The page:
Making green smoothies is so much fun! Plus you get all these great benefits: lots of green veggies, plenty of fruits, an abundant amount of nature’s vitamins, and you get what your body needs— like live enzymes and essential amino acids (protein).
Image from: Happy foody
10 Kid-friendly green smoothie tipsHere are 10 tips and tricks to transition your child to drink green smoothies every day that I have used with my own child.
1. Make a Transition Smoothie: Being bold and extra green on your first smoothie attempt will not win new green smoothie lovers. Baby steps are the key to making a smooth transition to developing a taste for greens in your child’s smoothie. So make those first few smoothies creamy with a lot of fruit and just a hint of green veggies. Then with each smoothie you serve, add a little less fruit and a little more green leaves. Also a little less juice and milk and a lot more filtered water. Your goal is to pack in your child’s daily needs for green vegetables.
Great smoothie starter: Strawberries and Cream Smoothie
1 cup frozen strawberries
1 cup frozen mixed berries (the more berries you add, the more purple it looks)
1 cup low-fat milk
1 cup V8 fusion fruit juice
1/4 cup fresh baby spinach
Hint: Make yourself a more green smoothie, and they may wonder why their smoothie is not the same color as yours. It worked for me, but may not work for all kids.
2. Be a Model Smoothie Drinker: I was guilty of not getting my daily green veggies, so it’s no surprise that greens were not in my child’s daily eating habits. Now that I am drinking my green smoothie for breakfast everyday (I get most of my recipes from our sister website Simple Green Smoothies), I am leading by example for my child. Green smoothie drinking is no longer an option, but a routine and healthy lifestyle choice in our household.
3. Start a Smoothie Race: Kids love a challenge, and a smoothie race is a great way for you and your child to gulp those nutrient packed smoothies down super fast. This is the best fast food you could ever have. My daughter, husband or I say,”Smoothie Race!” and we all know the race is on. After a few sips, we put our cups together to see who is in the lead. This is actually a great motivator for adults to finish their smoothies quickly before they go off to work.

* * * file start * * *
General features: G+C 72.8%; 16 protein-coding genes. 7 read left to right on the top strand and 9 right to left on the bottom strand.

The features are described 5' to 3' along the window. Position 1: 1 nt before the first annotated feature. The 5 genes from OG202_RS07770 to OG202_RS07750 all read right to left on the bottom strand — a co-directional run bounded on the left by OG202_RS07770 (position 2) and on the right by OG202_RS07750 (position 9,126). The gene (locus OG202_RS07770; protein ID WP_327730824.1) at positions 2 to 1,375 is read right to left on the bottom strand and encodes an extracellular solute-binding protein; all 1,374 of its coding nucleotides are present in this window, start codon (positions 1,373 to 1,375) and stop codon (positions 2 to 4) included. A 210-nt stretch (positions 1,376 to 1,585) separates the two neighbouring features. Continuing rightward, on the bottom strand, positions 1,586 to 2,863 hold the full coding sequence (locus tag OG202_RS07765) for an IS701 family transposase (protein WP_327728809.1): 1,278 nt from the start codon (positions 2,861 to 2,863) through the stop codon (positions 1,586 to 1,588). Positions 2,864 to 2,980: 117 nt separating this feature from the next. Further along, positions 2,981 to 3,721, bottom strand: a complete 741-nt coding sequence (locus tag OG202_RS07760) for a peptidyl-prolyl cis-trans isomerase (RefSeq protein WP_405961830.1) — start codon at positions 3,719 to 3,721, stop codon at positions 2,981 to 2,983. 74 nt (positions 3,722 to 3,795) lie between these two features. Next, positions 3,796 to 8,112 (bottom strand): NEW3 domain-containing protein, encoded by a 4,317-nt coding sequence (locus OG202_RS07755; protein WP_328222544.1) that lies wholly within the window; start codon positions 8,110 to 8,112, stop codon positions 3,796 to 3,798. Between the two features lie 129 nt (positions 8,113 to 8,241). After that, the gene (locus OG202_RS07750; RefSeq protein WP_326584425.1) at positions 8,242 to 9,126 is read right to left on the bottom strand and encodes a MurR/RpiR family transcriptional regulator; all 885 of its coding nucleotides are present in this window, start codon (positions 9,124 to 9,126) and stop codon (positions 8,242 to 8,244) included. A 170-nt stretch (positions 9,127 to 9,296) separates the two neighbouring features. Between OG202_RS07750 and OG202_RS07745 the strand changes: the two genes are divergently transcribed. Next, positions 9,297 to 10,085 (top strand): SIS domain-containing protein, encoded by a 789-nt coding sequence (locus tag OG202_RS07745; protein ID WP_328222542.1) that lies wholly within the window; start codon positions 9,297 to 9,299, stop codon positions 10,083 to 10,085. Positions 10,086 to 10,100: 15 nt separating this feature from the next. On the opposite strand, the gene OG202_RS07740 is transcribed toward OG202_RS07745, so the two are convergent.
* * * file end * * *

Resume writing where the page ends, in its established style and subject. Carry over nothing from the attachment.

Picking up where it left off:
4. Name Your Smoothies: Got a favorite green or purple character? Why not name it after them? Our green smoothie is called The Green Hulk (My husband can’t help but impart his love of comics with our daughter).
5. Add a Straw: Silly Straws are a hit in our house. Just make sure to rinse them right after, so the smoothie doesn’t dry out in the straw.
6. Add Something Special on Top: Missed blending a smoothie for breakfast? Make a special after-school snack treat with a little Soy Whip Cream or garnish it with a flower, sliced strawberries or a paper parasol. But make sure they know this is a very special treat.
7. Focus on the Easy Greens: Fresh baby spinach and kale seem to be the mildest of the greens, and they are easy to find at your local grocery store.
8. Prep Together: Let your child participate in the whole smoothie preparation from the grocery store to blending. Have your child help pick out which fruits and veggies to buy, wash the fruits and veggies in a colander, and measure and pour the water into the blender.
9. Serve It with Style: Present the smoothie in a pretty dessert glass and serve it with a spoon.
10. Encourage Healthy Choices: Add the term “growing food” to their vocabulary. Set a routine and boundaries for healthy eating. When your child is looking to indulge in a not-so-healthy snack, ask them, “Did you finish your smoothie today (answer: no). That’s so sad; I give treats, to kids who finish their growing food and drinks. Are you ready to finish your smoothie? (answer: yes). Great, that’s a healthy choice you made!”
When you blend leafy green vegetables, they are a lot easier to digest. The fibers are liquified making the nutrients absorb super easy. Studies have shown that children and adults alike generally accept a new food by the eleventh try. So join the Family Sponge community in a smoothie challenge and make a healthy habit last a lifetime!
And once your child is ready for a little more green, go ahead and try some of thesegreen smoothie recipes.
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Back in Line BLOG
Drs. Nate, CJ, and Hannah will take turns sharing information they stumble across from certain research, publications, or may just post a quick healthy tidbit to keep you motivated to leading a happier, healthier lifestyle!